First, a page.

Bonnie Stevens of Plymouth Fire Department was paired with Thornton Police Officer Dan Gilman to emergency methods on packing gunshot and knife wounds during an active shooter drill at Campton Elementary school. (Photo by Donna Rhodes) (click for larger version)
February 27, 2019CAMPTON – Thirty-eight members of police, fire and ambulance departments in the Pemi-Baker, Newfound and White Mountain regions took part in a special training program at Campton Elementary School on Feb. 16, where they learned life-saving skills and tactical information on secure ways to work together in the event of an active shooter event.
Taking part in the all day training session were representatives of Campton-Thornton Fire and EMS along with police officers from both Campton and Thornton; Plymouth Fire Department; Ashland fire and police departments; Bristol Fire and EMS; along with emergency responders from Lin-Wood, Littleton, and the Franconia Ambulance Service.
"This has been really interesting," said Kate Varin, an EMT from Franconia. "We thought it was great that Campton-Thornton invited those of us from up north to this training that we might not otherwise have received."
CTFD Fire Chief Dan Defossess explained that the opportunity for the multi-department training session was made possible through a Homeland Security grant. The grant not only allowed staff from N.H. Fire Standards and Training and Emergency Medical Services to lead the session, but paid for the participants' time as well.
"For us this was a big deal. It's all about things we wouldn't normally have access to," Defossess said. "Every day, you hear about things like this (mass shootings) happening and we want to be prepared."
Gerard Christian is the Clinical Systems Program Coordinator for NHFST&EMS and said the Campton training session was the largest they have held so far in bringing police, firefighters and EMTs together.
The day began with classroom sessions comprised of a mixture of police, fire and EMS personnel. While police would be involved in any initial confrontation with an attacker, known as a "Hot Zone," they would then need to protect emergency medical personnel who would be called in to assist any victims of the incident. That joint response area is considered a "Warm Zone," a place outside the preeminent "Hot Zone," where immediate danger is not perceived, but security is still required.
During the course of the morning's training sessions, police were shown ways in which they could provided immediate care for victims before bringing them to the "Warm Zone." There the officers would continue to watch over EMS crews as they provided any immediate emergency treatment to the wounded before carrying them out for transportation to a nearby hospital.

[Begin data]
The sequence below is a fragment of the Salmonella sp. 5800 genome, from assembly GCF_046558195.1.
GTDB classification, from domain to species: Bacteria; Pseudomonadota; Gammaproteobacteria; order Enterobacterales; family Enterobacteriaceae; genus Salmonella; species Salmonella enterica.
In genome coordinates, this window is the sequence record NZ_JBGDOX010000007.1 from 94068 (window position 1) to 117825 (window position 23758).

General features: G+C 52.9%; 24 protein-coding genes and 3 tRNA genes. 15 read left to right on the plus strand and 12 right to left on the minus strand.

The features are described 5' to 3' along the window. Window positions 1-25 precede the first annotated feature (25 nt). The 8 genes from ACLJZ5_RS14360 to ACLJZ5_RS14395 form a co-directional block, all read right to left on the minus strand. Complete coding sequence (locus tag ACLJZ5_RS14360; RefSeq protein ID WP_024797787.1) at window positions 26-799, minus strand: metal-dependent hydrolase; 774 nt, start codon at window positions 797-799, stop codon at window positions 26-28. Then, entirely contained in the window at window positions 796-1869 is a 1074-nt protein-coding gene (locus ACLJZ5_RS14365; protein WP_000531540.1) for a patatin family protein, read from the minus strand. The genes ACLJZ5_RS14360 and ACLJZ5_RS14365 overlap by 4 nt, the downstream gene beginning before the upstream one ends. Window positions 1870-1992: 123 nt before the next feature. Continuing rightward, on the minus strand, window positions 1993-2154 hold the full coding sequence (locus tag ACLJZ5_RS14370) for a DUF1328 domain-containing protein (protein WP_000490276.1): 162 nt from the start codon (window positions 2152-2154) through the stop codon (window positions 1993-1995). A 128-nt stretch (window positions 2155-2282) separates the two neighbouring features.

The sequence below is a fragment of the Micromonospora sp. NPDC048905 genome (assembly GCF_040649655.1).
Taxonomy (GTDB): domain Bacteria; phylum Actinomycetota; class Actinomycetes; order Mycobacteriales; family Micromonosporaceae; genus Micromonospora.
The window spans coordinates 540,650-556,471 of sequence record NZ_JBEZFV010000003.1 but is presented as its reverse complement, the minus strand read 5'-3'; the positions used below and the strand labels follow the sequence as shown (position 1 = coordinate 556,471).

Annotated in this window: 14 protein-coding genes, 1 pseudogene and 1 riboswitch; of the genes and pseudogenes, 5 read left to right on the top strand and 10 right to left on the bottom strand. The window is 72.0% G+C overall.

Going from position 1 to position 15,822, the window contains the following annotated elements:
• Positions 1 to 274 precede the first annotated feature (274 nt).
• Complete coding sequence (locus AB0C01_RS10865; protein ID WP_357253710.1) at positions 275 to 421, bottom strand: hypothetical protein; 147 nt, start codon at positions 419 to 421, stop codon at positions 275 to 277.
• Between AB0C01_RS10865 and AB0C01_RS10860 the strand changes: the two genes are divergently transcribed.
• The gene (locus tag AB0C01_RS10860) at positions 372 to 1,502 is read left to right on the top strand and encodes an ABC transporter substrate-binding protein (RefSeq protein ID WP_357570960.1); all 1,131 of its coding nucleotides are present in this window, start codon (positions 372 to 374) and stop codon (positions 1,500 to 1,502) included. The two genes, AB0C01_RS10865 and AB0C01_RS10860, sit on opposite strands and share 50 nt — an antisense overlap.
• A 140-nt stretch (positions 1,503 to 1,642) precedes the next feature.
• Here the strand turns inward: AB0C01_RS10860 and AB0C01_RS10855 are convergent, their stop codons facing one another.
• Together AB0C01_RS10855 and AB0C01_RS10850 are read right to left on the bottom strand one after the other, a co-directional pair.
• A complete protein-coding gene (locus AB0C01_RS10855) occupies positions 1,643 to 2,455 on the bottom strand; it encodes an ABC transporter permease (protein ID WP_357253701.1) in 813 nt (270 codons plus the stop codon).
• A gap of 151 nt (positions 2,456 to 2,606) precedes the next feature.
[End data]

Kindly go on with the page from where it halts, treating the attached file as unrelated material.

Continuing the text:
While some of the participants listened in on ways to address an active shooter situation, others from both spectrums of emergency response learned some other basic care techniques they may need during such an event
Realistic looking body parts and blood were provided so police, firefighters and EMTs could see a simulation of injuries they would most likely experience during a mass casualty event. Instructors demonstrated methods on how to effectively pack bleeding wounds, like those sustained through gunshots or knives, ways to apply "chest seals" to treat situations such as a collapsed lung, and how to address basic airway management.
Participants then moved on for more comprehensive training in how police would bring emergency medical personnel into a "Warm Zone" to care for any victims. The procedure used is called "stacking," where armed police officers would guard the front of a crew of EMTs and paramedics, while another armed officer watches from the rear. Medical personnel can then make a rapid assessment of the victim, load them onto a stretcher if necessary, and carry them, by police escort, to an awaiting ambulance.
"This is all about linking security and medical forces together in an emergency situation," Christian said. "With this training, everybody gets an idea about what the other does."
After a lunch break, members of Scouting Troop 58 of Campton-Thornton and Waterville Valley joined the drill by stepping in to be "victims" of a potential active shooter inside the school. Defosses said one girl in particular gave them all a chilling realization of what a true emergency of that sort would be like.
"That girl screaming gave it a little bit of reality. One of the moms that were present got teary eyed over it. There were definitely some emotional moments as we did that drill," said Defossess. "The afternoon brought everything we learned over the course of the morning together. It was a great training session. Our take-away about this is that what we learned can be applicable to other events, should they ever occur."
The chief said there was a lot of great feedback from those who attended the session and he hopes they can hold another area training program in the near future.
"Things like this can happen anywhere at any time and we all need to be prepared," Defossess said.